Solar System Objects are supported via the ’Butler-JPL-Horizons 2012’
standard. This uses new brightness temperature models and a new flux
calculation code that replace the ’Butler-JPL-Horizons 2010’ standard.
The older ’Butler-JPL-Horizons 2010’ standard is still available
for comparison. Users may want to use predictcomp task to see the differeces.
Currently they are modeled as uniform temperature disks based
on their ephemerides at the time of observation (note that this may
oversimply objects, in particular asteroids). The object name is
obtained from the ’field’ parameter. Recognized objects are listed
below, under ’standard’.
Note that fluxdensity, modimage, and standard interact in a possibly
confusing way! Generally, if fluxdensity (Stokes I) is <= 0, it
will be ignored. If it is < 0, standard (which has a default) will
be used to calculate flux density as a function of frequency, even if
modimage is specified. If it is exactly 0 and modimage is given, the
brightness of the model image will be used as is. If fluxdensity()
is > 0, it will be used. The latter two options come at the price of
disabling frequency scaling, i.e. the same fluxdensity will be used for
vis -- Name of input visibility file
default: none. example: vis=’ngc5921.ms’
field -- Select field using field id(s) or field name(s).
default: ’’=all fields, but run setjy one field at a time.
[run listobs to obtain the list id’s or names of calibrators]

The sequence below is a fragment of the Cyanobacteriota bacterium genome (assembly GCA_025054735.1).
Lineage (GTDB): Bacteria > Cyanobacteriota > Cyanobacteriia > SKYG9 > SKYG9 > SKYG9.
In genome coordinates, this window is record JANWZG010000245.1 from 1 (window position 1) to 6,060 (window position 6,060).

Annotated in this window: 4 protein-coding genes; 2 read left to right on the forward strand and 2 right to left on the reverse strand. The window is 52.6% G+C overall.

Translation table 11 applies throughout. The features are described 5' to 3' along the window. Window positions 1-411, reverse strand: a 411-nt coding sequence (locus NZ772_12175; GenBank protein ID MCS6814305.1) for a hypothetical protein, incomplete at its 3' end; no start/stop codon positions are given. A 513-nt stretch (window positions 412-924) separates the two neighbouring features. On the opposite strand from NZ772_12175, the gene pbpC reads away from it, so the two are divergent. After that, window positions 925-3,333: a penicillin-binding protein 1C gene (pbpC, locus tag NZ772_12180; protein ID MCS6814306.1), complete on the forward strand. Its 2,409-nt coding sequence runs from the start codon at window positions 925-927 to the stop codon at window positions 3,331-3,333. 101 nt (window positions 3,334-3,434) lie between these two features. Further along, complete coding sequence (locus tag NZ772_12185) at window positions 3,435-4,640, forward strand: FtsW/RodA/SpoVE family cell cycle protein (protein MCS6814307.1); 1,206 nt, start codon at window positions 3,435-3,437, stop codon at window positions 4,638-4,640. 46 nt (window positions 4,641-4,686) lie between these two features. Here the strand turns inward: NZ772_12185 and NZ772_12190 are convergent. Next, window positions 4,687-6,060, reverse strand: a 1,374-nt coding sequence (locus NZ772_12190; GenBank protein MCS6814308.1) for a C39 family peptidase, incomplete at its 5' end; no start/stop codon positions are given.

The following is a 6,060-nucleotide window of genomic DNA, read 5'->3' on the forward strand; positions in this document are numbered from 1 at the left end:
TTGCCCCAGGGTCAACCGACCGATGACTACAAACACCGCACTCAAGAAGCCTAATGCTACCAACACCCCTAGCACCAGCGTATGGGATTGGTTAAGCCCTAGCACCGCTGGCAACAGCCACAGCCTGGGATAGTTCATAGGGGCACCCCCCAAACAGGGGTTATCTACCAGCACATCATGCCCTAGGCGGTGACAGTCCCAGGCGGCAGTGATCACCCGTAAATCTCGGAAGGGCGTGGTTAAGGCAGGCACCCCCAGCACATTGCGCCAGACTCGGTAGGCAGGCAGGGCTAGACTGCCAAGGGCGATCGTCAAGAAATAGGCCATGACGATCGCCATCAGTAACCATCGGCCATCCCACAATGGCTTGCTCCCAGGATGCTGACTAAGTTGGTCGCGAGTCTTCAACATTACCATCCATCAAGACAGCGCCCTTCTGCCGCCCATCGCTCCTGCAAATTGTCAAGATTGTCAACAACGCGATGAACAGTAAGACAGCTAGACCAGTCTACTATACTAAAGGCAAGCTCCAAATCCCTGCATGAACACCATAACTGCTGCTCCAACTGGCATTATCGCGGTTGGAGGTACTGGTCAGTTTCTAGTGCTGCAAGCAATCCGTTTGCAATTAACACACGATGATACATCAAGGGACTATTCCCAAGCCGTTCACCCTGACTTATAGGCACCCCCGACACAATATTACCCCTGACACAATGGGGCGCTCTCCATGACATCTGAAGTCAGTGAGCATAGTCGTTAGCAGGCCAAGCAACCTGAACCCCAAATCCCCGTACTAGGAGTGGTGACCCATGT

If field is a non-negative integer, it is assumed to be a field
index. Otherwise, it is taken to be a field name (case sensitive
- it must match the name as listed by listobs).
field=’0~2’; field ids 0,1,2
field=’0,4,5~7’; field ids 0,4,5,6,7
field=’3C286,3C295’; field named 3C286 and 3C295
field = ’3,4C*’; field id 3, all names starting with 4C
spw -- Spectral window selection string.
default: ’’ = all spectral windows
Note that setjy only selects by spectral window, and ignores
channel selections. Fine-grained control could be achieved using
(and possibly constructing) a cube for modimage.
selectdata -- Other parameters for selecting part(s) of the MS
to operate on.
(Currently all time-oriented and most likely only of
interest when using a Solar System object as a calibrator.)
>>> selectdata=True expandable parameters
See help par.selectdata for more on these.
timerange -- Select data based on time range:
default: ’’ (all); examples,
timerange = ’YYYY/MM/DD/hh:mm:ss~YYYY/MM/DD/hh:mm:ss’
Note: if YYYY/MM/DD is missing date defaults to first
day in data set
timerange=’09:14:0~09:54:0’ picks 40 min on first day
timerange=’25:00:00~27:30:00’ picks 1 hr to 3 hr
30min on NEXT day
timerange=’09:44:00’ pick data within one integration
timerange=’>10:24:00’ data after this time
For multiple MS input, a list of timerange strings can be
timerange=’09:14:0~09:54:0’’; apply the same timerange for
all input MSes